Microfluidic white paper - A review of Organ on Chip Technology
What are Organs-on-Chips (OoC)? How are they built? What are the single- and multi-OoC models currently available? What are the most common applications? In this expert white paper, we provide a comprehensive review of Organ on Chip technology.
Introducing Organs on Chips
An Organ on a Chip is a microfluidic cell culture device created with microchip manufacturing methods that contains continuously perfused chambers inhabited by living cells arranged to simulate tissue- and organ-level physiology. Organ on Chip models in microfluidically supported biochips offer the possibility to more precisely regulate the environmental conditions critical to the growth of individual cell types. Miniaturized biochips allow for control of nutrition supply and removal of cellular waste products or secondary metabolites accumulating within the culture medium. Furthermore, oxygenation levels, hydrostatic pressure or shear stress can be adjusted to control such aspects as maintenance of cell layers’ barrier integrity and control of cell migration in vitro.
By reproducing the multicellular architectures, tissue-tissue interfaces, physicochemical microenvironments, and vascular perfusion of the body, these devices produce levels of tissue and organ functionality not possible with conventional 2D or 3D culture systems. They also enable real-time high-resolution imaging and in vitro analysis of the biochemical, genetic, and metabolic activities of living cells in a functional context of tissues and organs. In the context of drug discovery and development, OoC devices should be especially valuable for the study of molecular mechanisms of action, prioritization of lead candidates, toxicity testing, and biomarker identification.
This technology has great potential to advance the study of tissue development, organ physiology and disease etiology. Therefore, our goal in this review of Organ on Chip technology is to help you learn more about the details of this promising technology, from its theoretical basis and the different technology models in use, the many advantages and alternatives associated with its use, and the state of the art and recent advances, to its various applications in academia and the pharmaceutical industry.
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“We have a collaboration with Fluigent in an ANR with UTC where we want to parallelize organ-on-a-chip systems in order to test different drugs or different concentrations of drugs.”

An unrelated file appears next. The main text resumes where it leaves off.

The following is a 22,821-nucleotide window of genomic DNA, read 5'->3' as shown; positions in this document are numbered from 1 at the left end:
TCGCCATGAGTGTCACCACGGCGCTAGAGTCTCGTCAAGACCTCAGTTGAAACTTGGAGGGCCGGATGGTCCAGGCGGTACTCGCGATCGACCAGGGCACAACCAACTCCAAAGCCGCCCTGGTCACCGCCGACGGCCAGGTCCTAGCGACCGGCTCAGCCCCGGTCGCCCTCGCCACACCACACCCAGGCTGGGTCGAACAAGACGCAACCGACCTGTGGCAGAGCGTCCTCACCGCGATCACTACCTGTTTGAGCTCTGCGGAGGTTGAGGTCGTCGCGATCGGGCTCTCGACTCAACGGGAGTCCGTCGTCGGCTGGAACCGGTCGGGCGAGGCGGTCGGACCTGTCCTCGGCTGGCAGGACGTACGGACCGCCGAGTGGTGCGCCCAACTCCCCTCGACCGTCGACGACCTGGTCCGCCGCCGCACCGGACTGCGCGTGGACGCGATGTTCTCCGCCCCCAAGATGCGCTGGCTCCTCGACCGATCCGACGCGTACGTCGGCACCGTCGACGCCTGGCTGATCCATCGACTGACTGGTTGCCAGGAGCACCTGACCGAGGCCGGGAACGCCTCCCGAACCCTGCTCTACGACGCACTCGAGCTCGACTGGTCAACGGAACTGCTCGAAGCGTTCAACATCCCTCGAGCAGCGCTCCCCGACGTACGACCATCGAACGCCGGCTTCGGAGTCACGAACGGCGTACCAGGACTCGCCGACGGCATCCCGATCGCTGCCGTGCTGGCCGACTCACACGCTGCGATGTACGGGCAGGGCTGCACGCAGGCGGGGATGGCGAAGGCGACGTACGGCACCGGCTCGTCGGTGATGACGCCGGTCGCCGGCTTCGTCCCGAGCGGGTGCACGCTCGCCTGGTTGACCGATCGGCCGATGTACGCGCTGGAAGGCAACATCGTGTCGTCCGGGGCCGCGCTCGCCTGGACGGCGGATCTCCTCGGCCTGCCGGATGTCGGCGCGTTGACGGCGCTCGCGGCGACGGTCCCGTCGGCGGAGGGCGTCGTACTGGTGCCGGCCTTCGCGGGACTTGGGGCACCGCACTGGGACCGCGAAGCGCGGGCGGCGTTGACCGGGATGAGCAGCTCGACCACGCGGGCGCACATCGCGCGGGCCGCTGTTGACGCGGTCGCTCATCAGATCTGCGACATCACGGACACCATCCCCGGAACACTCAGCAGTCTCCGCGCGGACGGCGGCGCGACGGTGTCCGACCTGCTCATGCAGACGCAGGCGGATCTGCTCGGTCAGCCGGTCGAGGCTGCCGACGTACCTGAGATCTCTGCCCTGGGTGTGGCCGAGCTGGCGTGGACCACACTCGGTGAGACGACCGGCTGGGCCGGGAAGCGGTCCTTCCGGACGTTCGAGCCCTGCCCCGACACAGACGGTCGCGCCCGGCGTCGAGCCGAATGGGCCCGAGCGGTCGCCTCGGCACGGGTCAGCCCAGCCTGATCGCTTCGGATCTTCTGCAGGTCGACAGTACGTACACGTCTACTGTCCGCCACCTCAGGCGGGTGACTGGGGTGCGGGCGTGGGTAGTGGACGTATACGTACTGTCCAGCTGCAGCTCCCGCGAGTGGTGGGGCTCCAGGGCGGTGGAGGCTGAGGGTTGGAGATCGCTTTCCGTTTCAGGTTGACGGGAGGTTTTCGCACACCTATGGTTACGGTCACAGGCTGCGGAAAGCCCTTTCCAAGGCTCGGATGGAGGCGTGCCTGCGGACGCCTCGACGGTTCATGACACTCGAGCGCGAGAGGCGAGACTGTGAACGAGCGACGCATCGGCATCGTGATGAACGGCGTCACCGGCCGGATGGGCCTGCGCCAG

Nathalie Maubon | CEO HCS Pharma
A REVIEW OF ORGAN ON CHIP TECHNOLOGY: TABLE OF CONTENTS
I. What are „Organs-on-chips“ (OoC)?
II. Why use OoC models?
- „Breaking the in vitro impasse“
- An alternative to animal models – 3R principle
- Advantages of OoC models
- Technical challenges
III. What are the current OoC technologies available?
- Materials used for OoC devices
- OoC layouts classically used to recreate organ functions
- Perfusion systems to deliver physiological flow
- Mechanical stimulation
- Readouts and sensors of physiological responses
IV. What kind of cells are used to create OoC?
- Cell lines
- Primary cells from human donors
- Human iPS (induced pluripotent stem cells)
- Fragmented Organoids
- Human biopsies
V. What are the current single OoC models available?
- Example 1: Lung-on-a-chip – The first OoC
- Example 2: Gut-on-a-chip
- Example 3: Tumor-on-a-chip
VI. How to combine several OoC to create a „body-on-chip“?
- Multiplexing of single OoC
- Multiple organs into a single plate (multi-OoC plates)
- Challenges of the multi-OoC field
VII. Applications of OoC in academia and pharmaceutical industry
- Towards an OoC rather than an in vitro validation experiment?
- Drug development (Efficacy and Safety)
- Pre-clinical ADME-Tox assay
- Personalized medecine
A one-of-a-kind innovative Organ-on-Chip PlatformRead more
WEBINAR: An one-of-a-kind Organ-on-chip platformRead more
- Application notes
Development of a human gut-on-chip to assess the effect of shear stress on intestinal functionsRead more
- Microfluidic cell biology
Why is a controlled shear-stress a key parameter of your microfluidic experiments?Read more
- Microfluidic cell biology
How to reproduce active biomimetic stimulation in vitro?Read more
The most efficient system for creating high throughput cell perfusionRead more
The perfect set for organ on chip perfusion.Read more
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